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Acumatica CEO Jon Roskill on stage at the Acumatica Summit in Las Vegas. (Acumatica Photo)

Business technology company Acumatica is taking advantage of a cash infusion from its new majority owner to make an acquisition of its own, part of a larger effort to outpace competitors such as Microsoft, SAP, and Oracle in the market for cloud-based enterprise resource planning software.

The Bellevue, Wash.-based company, which was acquired last year by private equity fund EQT Partners, has acquired its longtime partner JAAS Systems, a manufacturing software company based in Columbus, Ohio, where Acumatica also has an existing presence. Acumatica already sold the JAAS software as part of its Acumatica Manufacturing Edition, but it plans to leverage the JAAS acquisition as it double downs on its technology for the manufacturing sector.

Acumatica plans to double the number of people working on the manufacturing edition this year, and “really scale it up” in an effort to distance itself from competitors such as Oracle’s NetSuite and Microsoft Dynamics in the manufacturing vertical, said Jon Roskill, the Acumatica CEO, in an interview.

“Things were going fine the way they were, but we want to go even faster,” Roskill said. “We want to go further into these areas where we really are out in the lead.”

The JAAS Systems acquisition closed last week, shortly after it was announced on stage at the Acumatica Summit in Las Vegas, which was attended by 2,500 people at the Chelsea Theater at The Cosmopolitan hotel. Specific financial terms of the deal weren’t disclosed. Roskill characterized the purchase price as less than $50 million, and said it was paid using EQT Partners’ cash. The private equity firm, which went public in Sweden last year, has about $45 billion under management.

John Schlemmer, JAAS Systems chief operating officer, on stage with Roskill at the Acumatica Summit. (Acumatica Photo)

John Schlemmer, the JAAS chief operating officer, told Acumatica Summit attendees that the combination will give the JAAS team additional resources in support, development and engineering to “accelerate this much, much quicker than we have in the past.”

JAAS has 25 employees, all of whom are joining Acumatica as part of the acquisition, pushing the company to about 350 employees overall, Roskill said. That’s up from about 265 employees when the acquisition by EQT was announced last year.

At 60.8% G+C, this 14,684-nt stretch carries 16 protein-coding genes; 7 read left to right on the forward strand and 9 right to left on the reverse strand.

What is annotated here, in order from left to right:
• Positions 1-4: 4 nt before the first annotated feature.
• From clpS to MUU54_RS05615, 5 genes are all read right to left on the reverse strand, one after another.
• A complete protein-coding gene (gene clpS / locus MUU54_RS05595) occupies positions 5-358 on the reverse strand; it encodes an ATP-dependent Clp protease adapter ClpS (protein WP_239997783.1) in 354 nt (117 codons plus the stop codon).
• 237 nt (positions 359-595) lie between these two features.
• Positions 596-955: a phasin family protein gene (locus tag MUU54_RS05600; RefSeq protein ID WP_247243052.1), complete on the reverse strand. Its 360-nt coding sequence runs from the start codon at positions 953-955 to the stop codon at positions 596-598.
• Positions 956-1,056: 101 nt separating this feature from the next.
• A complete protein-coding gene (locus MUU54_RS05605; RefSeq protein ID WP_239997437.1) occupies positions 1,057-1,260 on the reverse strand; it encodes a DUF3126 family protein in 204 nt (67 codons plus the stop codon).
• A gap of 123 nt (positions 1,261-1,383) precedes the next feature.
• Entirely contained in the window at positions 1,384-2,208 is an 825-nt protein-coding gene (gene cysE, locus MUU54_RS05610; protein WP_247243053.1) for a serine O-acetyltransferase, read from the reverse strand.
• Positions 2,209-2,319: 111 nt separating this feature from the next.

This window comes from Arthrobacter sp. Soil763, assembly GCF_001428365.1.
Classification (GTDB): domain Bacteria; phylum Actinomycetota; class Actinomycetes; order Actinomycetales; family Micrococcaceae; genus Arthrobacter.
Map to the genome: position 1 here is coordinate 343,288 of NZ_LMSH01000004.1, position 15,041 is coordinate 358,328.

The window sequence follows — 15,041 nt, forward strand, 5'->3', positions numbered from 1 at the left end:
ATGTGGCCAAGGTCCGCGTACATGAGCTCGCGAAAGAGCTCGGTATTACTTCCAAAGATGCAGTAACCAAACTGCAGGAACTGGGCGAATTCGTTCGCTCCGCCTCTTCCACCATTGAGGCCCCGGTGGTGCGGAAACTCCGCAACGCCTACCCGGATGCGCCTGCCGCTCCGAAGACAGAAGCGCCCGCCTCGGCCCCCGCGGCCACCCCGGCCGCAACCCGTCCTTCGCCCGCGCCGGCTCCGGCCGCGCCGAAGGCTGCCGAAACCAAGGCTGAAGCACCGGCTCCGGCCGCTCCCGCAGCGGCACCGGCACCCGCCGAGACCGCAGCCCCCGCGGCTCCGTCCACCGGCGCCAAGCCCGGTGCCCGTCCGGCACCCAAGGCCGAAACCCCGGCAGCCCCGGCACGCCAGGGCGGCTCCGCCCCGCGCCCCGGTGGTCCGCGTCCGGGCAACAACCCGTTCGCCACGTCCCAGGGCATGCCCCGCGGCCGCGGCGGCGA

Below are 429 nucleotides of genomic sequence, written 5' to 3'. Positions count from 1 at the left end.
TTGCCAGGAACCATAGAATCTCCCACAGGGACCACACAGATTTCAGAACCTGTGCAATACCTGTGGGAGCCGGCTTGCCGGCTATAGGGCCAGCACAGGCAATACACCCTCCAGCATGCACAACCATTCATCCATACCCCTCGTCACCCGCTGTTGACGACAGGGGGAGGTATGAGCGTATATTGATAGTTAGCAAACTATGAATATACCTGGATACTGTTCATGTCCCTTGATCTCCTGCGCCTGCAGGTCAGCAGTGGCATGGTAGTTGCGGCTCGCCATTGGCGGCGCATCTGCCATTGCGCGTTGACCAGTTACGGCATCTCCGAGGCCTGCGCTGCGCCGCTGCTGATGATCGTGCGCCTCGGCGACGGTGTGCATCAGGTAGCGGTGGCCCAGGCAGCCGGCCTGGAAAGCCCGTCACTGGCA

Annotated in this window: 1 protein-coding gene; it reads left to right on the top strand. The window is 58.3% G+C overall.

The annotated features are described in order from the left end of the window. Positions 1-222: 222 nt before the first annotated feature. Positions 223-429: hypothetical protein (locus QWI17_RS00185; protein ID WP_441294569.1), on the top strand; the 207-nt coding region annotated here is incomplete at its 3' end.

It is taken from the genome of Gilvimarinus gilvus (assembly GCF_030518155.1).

In a separate announcement at the event, eWorkplace Manufacturing, a longtime SAP partner, said it’s building a version of its BatchMaster Process Manufacturing Software for Acumatica’s platform, which Roskill described as “a big win” for Acumatica, as well.

Acumatica made a series of additional announcements at the event last week, including an alliance with accounting and consulting giant BDO, and an expanded partnership with another Bellevue-based company, Smartsheet, through which the companies plan to to unify their project accounting and project management technologies.

EQT, which has an 82 percent stake in Acumatica, is infusing additional capital into the company beyond the JAAS acquisition, Roskill said. That’s enabling Acumatica to make additional hires and nearly triple the amount it’s spending on lead and demand generation to court new customers through marketing and other initiatives.

The private equity firm also owns Swedish enterprise software provider Industrial and Financial Systems AB, and the acquisition of Acumatica was designed in part to align the two companies over the long term.

Acumatica was founded in 2008 by John Howell, Mike Chtchelkonogov, and Serguei Beloussov, who also founded companies including Parallels and Acronis. Roskill, who previously led Microsoft’s worldwide partner organization, joined Acumatica as CEO in 2014.

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